sheraz
    Participant

    We have decided to look at what our goals are for our family and then let that be our guide to outside activities. We use the good, better, and best theory on this too.  Those activities are all good, but some are better, and others are best.  We have chosen the things we felt best supported our goals as a family. 

    That said, we pay for music lessons, sign language classes and the occasional limited time class (usually these are considered “school” anyway, but don’t tell the kids, lol).  We have tried others, but they ended up either taking over our time and money, or the kids didn’t enjoy it as much as they thought they might.

    For social time and learning new skills, along with learning how to set and accomplish spiritual goals, our children will/do participate in the tween and youth programs at our church.


    my3boys
    Participant

    Our kids participate in a variety of activities, but not every week of every month. We might take a break through the summer from a certain activity or during the holidays. It all depends, I guess.

    Also, I think the more kids you have the more challenging it can be….but even if you only have 3, like we do, then allowing them to do even 2 can be alot (financially/time consuming), etc.

    With all that said, we have allowed our kids to do alot of different activities (even some that I just wanted them to do because I thought it would be fun) and adjust as necessary. I have tried to spread things out through the week, keep one day free with nothing scheduled, take a month off of the activity, and so on.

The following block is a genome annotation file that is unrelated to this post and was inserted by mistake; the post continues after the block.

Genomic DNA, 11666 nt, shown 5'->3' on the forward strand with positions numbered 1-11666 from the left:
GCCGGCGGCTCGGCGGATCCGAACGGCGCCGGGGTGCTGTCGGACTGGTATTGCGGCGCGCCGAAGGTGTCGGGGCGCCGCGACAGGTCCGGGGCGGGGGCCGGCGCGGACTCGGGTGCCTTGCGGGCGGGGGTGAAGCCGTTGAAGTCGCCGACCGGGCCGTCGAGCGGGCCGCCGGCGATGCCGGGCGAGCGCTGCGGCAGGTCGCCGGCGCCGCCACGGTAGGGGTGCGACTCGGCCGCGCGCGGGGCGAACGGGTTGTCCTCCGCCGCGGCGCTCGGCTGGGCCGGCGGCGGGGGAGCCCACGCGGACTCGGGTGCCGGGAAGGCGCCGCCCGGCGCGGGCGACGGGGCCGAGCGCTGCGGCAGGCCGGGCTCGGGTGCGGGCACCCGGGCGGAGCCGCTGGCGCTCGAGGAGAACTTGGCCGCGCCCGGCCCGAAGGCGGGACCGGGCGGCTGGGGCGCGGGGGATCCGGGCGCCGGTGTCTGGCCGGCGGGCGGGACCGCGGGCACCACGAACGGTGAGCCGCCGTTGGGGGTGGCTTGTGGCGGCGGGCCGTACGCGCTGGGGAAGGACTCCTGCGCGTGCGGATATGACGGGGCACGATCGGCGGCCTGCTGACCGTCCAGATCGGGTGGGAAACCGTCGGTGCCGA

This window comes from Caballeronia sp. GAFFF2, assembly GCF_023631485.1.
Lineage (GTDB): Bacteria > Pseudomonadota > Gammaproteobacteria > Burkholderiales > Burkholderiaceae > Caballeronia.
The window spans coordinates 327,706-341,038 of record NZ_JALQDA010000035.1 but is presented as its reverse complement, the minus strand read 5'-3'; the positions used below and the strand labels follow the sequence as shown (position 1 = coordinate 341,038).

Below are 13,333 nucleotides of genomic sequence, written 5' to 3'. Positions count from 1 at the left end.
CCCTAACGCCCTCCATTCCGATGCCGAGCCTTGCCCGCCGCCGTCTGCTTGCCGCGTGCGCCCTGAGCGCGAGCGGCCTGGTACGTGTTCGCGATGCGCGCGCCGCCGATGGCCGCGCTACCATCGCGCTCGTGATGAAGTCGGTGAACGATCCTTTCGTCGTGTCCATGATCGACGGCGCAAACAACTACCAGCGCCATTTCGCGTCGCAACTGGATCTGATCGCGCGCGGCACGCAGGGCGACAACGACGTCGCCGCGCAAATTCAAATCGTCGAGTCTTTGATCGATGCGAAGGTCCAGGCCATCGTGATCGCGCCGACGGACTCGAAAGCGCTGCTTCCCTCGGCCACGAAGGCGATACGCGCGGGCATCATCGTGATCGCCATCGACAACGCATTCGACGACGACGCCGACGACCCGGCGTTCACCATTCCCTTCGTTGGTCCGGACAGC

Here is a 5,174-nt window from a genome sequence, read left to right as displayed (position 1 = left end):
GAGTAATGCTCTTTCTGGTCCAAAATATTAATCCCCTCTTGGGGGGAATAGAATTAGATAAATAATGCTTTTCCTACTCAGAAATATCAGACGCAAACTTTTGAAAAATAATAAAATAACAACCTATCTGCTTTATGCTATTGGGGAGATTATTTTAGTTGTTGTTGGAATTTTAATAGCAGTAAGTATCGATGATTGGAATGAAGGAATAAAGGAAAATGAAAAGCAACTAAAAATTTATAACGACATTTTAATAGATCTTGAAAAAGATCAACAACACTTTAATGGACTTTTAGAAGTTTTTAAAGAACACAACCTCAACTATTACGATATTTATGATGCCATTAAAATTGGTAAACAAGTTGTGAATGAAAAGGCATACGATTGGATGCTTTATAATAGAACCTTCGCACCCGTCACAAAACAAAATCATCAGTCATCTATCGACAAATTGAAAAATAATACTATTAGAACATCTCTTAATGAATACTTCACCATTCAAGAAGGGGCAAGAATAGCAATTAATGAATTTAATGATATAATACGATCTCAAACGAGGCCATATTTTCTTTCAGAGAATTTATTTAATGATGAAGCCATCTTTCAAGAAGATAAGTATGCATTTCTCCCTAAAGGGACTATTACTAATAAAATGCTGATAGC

My dh is a firm believer in hsing, but really desires for our kids to be involved in the things that interest them outside the home. And, to be honest, there are times we just have to get out of the house!! It’s been a blessing to have met some fantastic people who teach my kids all sorts of things that I wouldn’t be able to do, or just choose not to.

    You’ll know what works for your family when the time comes. You’ll know if you’re over scheduled (you’re pulling your hair out) and when to take a break, reevaluate, or when something is just not a good fit for your child(ren).

    I do try to use the “drive time” to our advantage, as well, and always have an audio book going or an educational CD ready.

    HTH


    Rebekahy
    Participant

    There was a GREAT message on this very subject on Family Life Today with Dennis Rainey – I bet you can find it online… Radio program 

    It might help you as you’re preparing for the future – it’s very encouraging!


    amama5
    Participant

    Great ideas above.  1st, we only take them because Grandma pays for them:)  There wouldn’t be any classes if she didn’t.  2nd, so far we haven’t done any organized sports for a few reasons.  My husband and I both played very competitive sports our entire lives, and I don’t know that it was edifiying in a Christian sense for any reason.  In fact, both of us have had to really look at the way we get when we are playing sports with less skilled friends, or games against each other (we even put Bible Trivia away our first year of marriage because we were arguing over points!) I also struggled with my girls learning to “fight for themselves” in a sense with soccer,etc.  I really didn’t feel like it lined up with a meek and quiet spirit.  (Not that it’s wrong for girls to play, just for me personally I can’t let them). 

    We won’t ever do something that requires more than once a week (soccer for example is usually 2 practices, and a game/week).  Family worship suffers, and family time is lacking as well.